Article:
1 large sweet onion, diced fine
1/2 to 1 cup minced garlic. I know it’s a lot. But trust me here. It makes a difference. You can actually use garlic from a bottle sold in the grocery store’s produce section. I didn’t, because I had lots of garlic laying around from Caitlin and EmmaKate’s CSA at Blue Rock Farm
1 cup good quality red wine (don’t use cooking wine or cheap table wine–buy decent wines to cook with. Rule of thumb: if you wouldn’t drink it, don’t cook with it.
1/2 cup good quality dry white wine (same rules apply–if you wouldn’t, don’t)
1/2 cup each fresh parsley and basil leaves plus a few whole branches of basil
1/4 cup each fresh oregano and thyme
1/2 cup balsamic vinegar
1 cup ketchup
1 tablespoon kosher salt
1 tablespoon freshly ground black pepper
1 teaspoon dried red pepper flakes (optional, but c’mon!) Want a Fra Diavolo? 1 tablespoon
1. Wash the jars and lids in the dishwasher with just a little bit of soap; or hand wash. Set the jars in the canning pot and fill with water until there is about 1 inch of water above the tops of the jars.
2. Preheat the oven to 450 degrees; wash the tomatoes, cut them in half (quarters if they are large), lay them out on a baking sheet or two, lay the basil branches over the tomatoes, spray with a bit of olive oil spray, and roast for 15 minutes. Remove from the oven and allow to cool to “handling” temperature.
3. Chop all the herbs together into a large pile until they are all mixed up and finely chopped.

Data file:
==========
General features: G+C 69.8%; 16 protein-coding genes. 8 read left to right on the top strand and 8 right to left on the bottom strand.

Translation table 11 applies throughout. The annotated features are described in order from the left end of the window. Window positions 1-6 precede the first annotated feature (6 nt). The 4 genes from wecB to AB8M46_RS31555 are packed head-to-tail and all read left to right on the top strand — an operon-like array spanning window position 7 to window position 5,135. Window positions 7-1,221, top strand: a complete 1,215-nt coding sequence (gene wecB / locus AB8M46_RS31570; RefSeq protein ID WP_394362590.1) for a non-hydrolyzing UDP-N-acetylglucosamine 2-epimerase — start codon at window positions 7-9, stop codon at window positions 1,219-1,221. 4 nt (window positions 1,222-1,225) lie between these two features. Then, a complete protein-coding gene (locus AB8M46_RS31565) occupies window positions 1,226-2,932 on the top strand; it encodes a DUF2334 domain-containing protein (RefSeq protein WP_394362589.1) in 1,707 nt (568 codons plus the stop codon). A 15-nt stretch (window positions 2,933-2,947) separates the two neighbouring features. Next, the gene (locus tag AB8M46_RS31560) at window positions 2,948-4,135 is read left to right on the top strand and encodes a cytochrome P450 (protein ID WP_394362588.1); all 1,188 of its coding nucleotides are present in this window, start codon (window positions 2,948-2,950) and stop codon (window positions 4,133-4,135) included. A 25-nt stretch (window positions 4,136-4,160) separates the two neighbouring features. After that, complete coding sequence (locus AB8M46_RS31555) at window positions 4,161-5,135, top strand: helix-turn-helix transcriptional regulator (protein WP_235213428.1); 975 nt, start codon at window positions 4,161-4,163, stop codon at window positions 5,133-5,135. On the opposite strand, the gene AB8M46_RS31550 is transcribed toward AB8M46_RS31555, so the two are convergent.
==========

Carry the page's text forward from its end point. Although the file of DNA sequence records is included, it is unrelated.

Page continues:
4. In a large heavy enamel or stainless-steel pot, heat the olive oil until it shimmers, turn down the heat to medium, and add the onions, stirring occasionally until they soften and turn translucent, about 15 minutes. Turn the heat up to medium-high, add the minced garlic and stir constantly for 60 seconds. NO MORE! Add the wine to the onions and garlic, stir to mix well, then add the herbs and stir again until fully mixed. Turn the stove down to medium-low and allow the wine, herbs, and aromatics to simmer until the wine is reduced by half.
5. While the wine is reducing, place the tomatoes, in batches, in a food processor and pulse four or five times, until the tomatoes are chopped fine, but not so they are completely pureed. When the wine is reduced, add the tomatoes to the pot, add the ketchup and vinegar, stir well, and reduce the pot to low-medium, bring to a simmer. Salt and pepper to taste. Reduce the heat further, until the pot is just bubbling lightly and partially cover the pot, allowing steam to escape. Stir every fifteen or twenty minutes and cook for two hours.